Everyone always talks about the importance of date night with your partner once you have a baby. And this is definitely true: there is something wonderful about cavorting around the streets, hand in hand, without a buggy or changing bag weighing you down.
However, the importance of getting out of the house, with your little one and as a family is, in my opinion, just as important. Not just because it eliminates the washing up and highchair scrubbing but also because it allows you to step outside the everyday and take a moment to enjoy being a family in public and to reconnect.
So even though date night with Jack doesn’t ever involve gazing into each others’ eyes over a flickering candle, it feeds our soul in other ways.
Megan and I got married to each other age 14 and have 11 children together. We have collapsed on the ground from laughing so much together. We have spent evenings putting the world to right. We do headstands together on the grass.
We leave each other long answer machine messages, knowing that the other one will likely never even listen to our ramblings but it just seems a great outlet to laugh or vent….to ourselves.
Megan’s support to me whilst having Jack has been immense…she listens to my frustrated ramblings whilst simultaneously seeming to offer lifting advice.
Some friends move in and out of each others’ lives, and I know that Meg and I will have flux within our friendship, but we afford the relationship such respect that we will never ebb too far from each other.
And this year Meg, my sea-loving best mate, is getting married. Words cannot explain how happy I am for her that she has found her one, so this is really just a post to express that, and to thank her for being such a rock in so many shapes and forms over the years.
I knew that I wanted to make Jack a cake for his first birthday, but having recently returned back to work I also knew that time was somewhat limited. I hunted high and low on the internet for an easy recipe that didn’t require me buying Lakeland out / dusting off my magimix / breaking the bank on special ingredients and finally stumbled across one. It’s genuinely super easy, and I promise you, anyone can make this. I am by no means a “baker” and let’s just say, this ain’t going to pass as shop bought. But I kinda like it that way. Hope you give it a go one day 🙂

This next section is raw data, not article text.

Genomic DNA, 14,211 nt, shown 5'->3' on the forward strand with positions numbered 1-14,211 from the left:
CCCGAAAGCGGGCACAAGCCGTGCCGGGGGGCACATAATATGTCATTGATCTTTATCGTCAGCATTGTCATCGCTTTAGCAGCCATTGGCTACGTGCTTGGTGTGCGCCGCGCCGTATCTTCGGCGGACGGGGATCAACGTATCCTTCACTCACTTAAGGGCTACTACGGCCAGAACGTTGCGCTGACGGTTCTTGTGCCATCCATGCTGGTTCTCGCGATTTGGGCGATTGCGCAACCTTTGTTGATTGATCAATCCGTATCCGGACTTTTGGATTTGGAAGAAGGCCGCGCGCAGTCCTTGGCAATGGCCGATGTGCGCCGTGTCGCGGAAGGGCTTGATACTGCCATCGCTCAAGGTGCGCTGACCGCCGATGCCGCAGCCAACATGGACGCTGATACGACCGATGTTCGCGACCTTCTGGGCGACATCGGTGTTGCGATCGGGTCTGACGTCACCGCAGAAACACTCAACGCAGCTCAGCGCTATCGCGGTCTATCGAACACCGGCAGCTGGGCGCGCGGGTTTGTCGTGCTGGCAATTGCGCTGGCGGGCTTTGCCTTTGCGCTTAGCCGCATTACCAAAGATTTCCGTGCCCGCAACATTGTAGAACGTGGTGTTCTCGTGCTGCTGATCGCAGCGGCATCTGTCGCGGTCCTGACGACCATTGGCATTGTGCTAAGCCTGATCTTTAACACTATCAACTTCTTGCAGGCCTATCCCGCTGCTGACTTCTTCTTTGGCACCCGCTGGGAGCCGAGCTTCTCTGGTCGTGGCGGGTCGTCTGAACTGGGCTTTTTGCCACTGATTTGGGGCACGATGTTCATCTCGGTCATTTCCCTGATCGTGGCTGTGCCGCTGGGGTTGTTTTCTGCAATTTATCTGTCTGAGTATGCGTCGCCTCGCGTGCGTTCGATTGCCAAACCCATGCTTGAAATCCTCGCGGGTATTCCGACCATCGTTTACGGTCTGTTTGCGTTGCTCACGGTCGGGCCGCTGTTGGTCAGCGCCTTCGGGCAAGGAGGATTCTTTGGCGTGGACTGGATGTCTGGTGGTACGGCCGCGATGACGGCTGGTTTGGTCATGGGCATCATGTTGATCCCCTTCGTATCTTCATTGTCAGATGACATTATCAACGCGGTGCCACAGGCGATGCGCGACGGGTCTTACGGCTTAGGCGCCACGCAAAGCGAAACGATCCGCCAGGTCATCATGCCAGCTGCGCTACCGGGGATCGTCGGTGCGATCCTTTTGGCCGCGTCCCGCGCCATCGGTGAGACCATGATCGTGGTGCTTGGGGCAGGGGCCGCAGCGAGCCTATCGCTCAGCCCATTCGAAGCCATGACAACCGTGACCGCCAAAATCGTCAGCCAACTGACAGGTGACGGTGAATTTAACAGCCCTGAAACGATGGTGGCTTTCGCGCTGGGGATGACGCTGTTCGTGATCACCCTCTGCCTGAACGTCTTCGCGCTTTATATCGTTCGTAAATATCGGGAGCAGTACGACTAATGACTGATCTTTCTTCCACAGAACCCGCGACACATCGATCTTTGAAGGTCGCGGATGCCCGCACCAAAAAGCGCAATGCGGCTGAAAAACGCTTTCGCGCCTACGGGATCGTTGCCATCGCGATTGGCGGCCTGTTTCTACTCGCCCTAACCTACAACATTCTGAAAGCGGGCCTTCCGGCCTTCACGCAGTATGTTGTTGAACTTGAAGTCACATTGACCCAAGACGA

What you will need:
250g self raising flour
25g cocoa powder
5 large eggs
2 tsps of vanilla essence
2 tsps of baking powder
Betty crocker chocolate icing
Better crocker vanilla icing
Pack of giant buttons
Pack of catherine wheels
Mix the butter and sugar together. Add the eggs, mix, then add the vanilla essence.
In a separate bowl, mix together the flour, cocoa powder, baking powder
Just seeing a VW campervan makes me come over all funny. To me, they conjure up wind-blowing-through-your-hair freedom and open ended adventure. They take me to a place away from petty disputes over whose turn it is to empty the dishwasher and instead transport me to a world where washing machines exist only in vibrant new cities or they are the breeze on a beachfront where you sit and wait on the sand for hours only to let one pair of socks dry for the next day.
I find myself day dreaming about packing up and setting off with Sam and Jack on one long road trip adventure where the resting place is unknown. Routine is my anathema; spontaneity is my life force. I get adrenaline rushes every time there is a new happy twist to the story; whether that’s something as stoopid as the bus terminating at an unexpected place and having to work out a new route home, or being gifted an extra night for free in our cabin in the woods in Austin because we made a mistake with our booking, I was 13 weeks pregnant and our Air b n b hosts were awesome.